The answer is seemingly obvious but, analogies apart, the authoritative determination of this issue is yet to be settled.
In the recent Court of Appeal decision of Liew Hon Kong v Bank Pertanian Malaysia Bhd  1 MLJ 836, the Court equated the issuance of the bankruptcy notice (“BN”) to that of a Writ. The Court of Appeal held that the jurisdiction of the bankruptcy court is invoked on the issuance of the BN and that bankruptcy proceeding commences by the issuance of the BN.
With respect, this proposition may not hold in the face of statutory provisions and case laws.
(a) Under the Insolvency Act 1967 (“IA 1967”), there is sufficient legislative provisions to justify a contrary view to that taken by the Court of Appeal.
- Section 3(1) of the IA 1967 lists 10 instances where an act of bankruptcy will be committed. This represents the cause of action upon which bankruptcy action or proceeding may commence with the presentation of a bankruptcy petition.
- Section 5 prescribes the conditions precedent to the presentation of the bankruptcy petition – There is no analogy here to a Writ action.
- Section 6 deals with “proceedings and order” on a bankruptcy (Creditor’s) petition.
These statutory provisions clearly suggests at the lowest, that the BN is merely a statutory notice of demand which if not complied with within 7 days, results in an act of bankruptcy which then provides the creditor with the cause of action or locus standi to present a bankruptcy petition. Section 5 of the IA 1967 is the jurisdiction-conferring section that enables bankruptcy jurisdiction to be invoked. It is not the issuance of a BN that commences bankruptcy proceedings. The institution of a bankruptcy action/proceeding is when a Creditor’s Petition is presented which culminates in the adjudicating and receiving orders.
(b) Apart from the statutory provisions, there has been judicial recognitions that a bankruptcy action or bankruptcy proceedings commences on the filing of the bankruptcy petition. It must be noted that the petition itself is suggestive of an originating process for the commencement of civil action/proceeding in bankruptcy.
- The Federal Court in Hong Leong Bank Bhd v Khairulnizam Bin Jamaludin  4 MLJ 302 explicitly held that a bankruptcy action is equated to a bankruptcy petition. This suggests that a bankruptcy action commences by a bankruptcy petition.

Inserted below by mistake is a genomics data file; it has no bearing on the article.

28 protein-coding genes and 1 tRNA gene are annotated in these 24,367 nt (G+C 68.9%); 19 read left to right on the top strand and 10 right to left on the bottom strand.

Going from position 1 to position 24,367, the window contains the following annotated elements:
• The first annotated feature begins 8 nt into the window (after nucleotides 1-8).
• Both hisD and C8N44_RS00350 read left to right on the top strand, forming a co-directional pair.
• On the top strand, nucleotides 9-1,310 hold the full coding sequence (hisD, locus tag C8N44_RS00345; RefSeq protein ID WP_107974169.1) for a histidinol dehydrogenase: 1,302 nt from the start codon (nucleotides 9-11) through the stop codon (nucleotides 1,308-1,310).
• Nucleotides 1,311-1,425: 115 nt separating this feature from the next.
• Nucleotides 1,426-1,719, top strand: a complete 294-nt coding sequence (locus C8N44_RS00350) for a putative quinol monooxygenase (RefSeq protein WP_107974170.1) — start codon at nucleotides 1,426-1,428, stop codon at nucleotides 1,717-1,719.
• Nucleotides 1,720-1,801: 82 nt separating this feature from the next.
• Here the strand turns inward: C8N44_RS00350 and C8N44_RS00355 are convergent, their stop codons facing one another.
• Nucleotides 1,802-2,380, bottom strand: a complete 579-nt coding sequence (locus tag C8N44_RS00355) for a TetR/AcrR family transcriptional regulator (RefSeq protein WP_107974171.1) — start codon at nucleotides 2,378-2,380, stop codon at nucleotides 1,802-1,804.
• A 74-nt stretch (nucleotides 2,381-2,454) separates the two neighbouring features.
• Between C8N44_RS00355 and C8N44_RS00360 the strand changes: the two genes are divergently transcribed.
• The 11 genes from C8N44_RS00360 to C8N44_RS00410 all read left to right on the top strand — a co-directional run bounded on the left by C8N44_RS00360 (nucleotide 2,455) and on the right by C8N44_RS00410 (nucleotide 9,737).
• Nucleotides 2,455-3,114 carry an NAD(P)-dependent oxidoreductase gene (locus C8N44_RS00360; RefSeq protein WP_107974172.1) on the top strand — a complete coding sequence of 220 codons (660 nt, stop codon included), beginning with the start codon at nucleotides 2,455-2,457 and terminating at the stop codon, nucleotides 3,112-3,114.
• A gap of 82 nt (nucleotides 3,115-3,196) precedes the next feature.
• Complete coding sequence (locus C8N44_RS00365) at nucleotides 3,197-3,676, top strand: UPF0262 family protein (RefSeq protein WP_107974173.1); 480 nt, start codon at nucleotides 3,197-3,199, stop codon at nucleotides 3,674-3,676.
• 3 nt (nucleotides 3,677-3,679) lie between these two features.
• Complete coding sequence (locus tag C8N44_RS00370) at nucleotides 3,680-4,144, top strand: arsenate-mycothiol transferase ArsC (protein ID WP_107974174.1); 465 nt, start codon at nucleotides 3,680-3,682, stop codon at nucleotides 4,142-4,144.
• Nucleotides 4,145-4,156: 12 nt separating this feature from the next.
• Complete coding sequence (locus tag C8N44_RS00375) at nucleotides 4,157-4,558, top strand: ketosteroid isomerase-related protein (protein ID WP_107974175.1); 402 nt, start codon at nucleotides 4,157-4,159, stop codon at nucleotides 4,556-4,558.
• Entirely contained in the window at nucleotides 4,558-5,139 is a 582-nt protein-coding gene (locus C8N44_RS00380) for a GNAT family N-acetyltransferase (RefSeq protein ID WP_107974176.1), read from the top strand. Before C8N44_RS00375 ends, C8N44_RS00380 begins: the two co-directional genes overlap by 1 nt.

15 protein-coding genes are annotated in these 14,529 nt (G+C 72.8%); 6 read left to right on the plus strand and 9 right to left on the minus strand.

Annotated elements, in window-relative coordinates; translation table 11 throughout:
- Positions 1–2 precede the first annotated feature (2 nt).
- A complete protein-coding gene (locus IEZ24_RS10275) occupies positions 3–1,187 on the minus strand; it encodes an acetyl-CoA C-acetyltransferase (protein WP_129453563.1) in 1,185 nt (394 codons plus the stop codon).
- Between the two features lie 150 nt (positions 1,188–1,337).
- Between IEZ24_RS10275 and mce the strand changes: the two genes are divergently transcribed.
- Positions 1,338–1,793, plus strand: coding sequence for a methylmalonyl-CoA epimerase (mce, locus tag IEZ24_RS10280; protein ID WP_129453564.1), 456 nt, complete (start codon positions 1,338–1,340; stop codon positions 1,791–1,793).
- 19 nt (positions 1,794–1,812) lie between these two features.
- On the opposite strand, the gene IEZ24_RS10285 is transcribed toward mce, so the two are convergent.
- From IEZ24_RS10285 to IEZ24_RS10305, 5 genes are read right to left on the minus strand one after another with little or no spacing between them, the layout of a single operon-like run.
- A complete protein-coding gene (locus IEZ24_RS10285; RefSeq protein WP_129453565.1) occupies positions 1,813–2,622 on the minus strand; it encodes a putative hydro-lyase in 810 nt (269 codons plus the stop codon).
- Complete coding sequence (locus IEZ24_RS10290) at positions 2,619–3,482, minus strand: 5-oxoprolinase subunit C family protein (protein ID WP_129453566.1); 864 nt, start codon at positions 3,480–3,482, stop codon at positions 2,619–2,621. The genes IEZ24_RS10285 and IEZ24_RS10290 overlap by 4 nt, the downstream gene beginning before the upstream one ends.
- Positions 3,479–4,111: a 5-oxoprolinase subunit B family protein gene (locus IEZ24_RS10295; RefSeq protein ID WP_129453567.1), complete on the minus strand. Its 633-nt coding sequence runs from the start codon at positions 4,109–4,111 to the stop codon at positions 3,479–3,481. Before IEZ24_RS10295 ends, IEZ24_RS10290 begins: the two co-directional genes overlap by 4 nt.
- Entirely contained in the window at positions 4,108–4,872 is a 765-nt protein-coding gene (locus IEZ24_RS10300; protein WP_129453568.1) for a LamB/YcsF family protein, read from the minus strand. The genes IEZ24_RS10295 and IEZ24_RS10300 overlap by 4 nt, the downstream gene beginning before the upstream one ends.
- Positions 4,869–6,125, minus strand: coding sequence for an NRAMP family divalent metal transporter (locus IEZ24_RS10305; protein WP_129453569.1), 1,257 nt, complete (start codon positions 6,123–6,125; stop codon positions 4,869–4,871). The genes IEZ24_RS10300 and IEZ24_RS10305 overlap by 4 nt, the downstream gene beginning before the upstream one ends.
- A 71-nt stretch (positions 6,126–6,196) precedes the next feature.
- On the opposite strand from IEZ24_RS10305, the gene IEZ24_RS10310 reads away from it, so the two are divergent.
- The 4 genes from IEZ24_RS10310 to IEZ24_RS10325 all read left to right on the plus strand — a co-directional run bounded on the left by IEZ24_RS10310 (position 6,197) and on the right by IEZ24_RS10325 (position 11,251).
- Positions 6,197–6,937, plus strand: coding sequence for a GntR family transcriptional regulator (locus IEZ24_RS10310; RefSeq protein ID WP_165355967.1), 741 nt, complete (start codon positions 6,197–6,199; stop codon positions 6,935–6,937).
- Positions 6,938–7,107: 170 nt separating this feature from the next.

- The Malaysian High Court in Re V Gopal  CLJ (Rep) 602 held that it is the filing of the petition that commences the bankruptcy proceeding. This proposition was mirrored by the High Court of Singapore in CNK Credit Ptl v Lee Chin Kwee Kelvin  1 SLR 141.
With respect, whilst taking note of the Federal Court in Hong Leong Bank Bhd, the Court of Appeal did not place any emphasis on the Federal Court’s dicta equating a bankruptcy action to a bankruptcy petition as envisaged under Section 5. The Court of Appeal also did not draw the significance of the impression created by Sections 3, 5 and 6 on the question of when bankruptcy action or proceeding commences. No reference was also made to the two High Court decisions which were on point.
It is necessary for the appellate or the apex court to finally give a determinative guidance on this issue by detailed reference to the relevant statutory provisions, the legislative intent and the reported cases when the opportunity arises as this issue of when bankruptcy proceeding commences impacts litigants on many fronts including one concerning limitation period.
Section 6(3) of the Limitation Act 1953 prescribes the limitation period for an action on a judgment. The Federal Court in Perwira Affin Bank Bhd v Lim Ah Hee @ Sim Ah Hee  3 MLJ 253 had made it clear that a bankruptcy action is an action on a judgment within the meaning of Section 6(3). If this is so, the question of whether it is the issuance of the BN or the presentation of a Creditor’s Petition that commences a bankruptcy action becomes vital. The Court of Appeal’s dicta in Liew Hon Kong stating that it is the issuance of the BN that commences bankruptcy proceedings does not, with respect reflect the statutory intent of the Bankruptcy Act 1967 and the IA 1967 and appears not to be consonant with judicial recognition of when bankruptcy proceeding commences.
Saranjit Singh, Managing Partner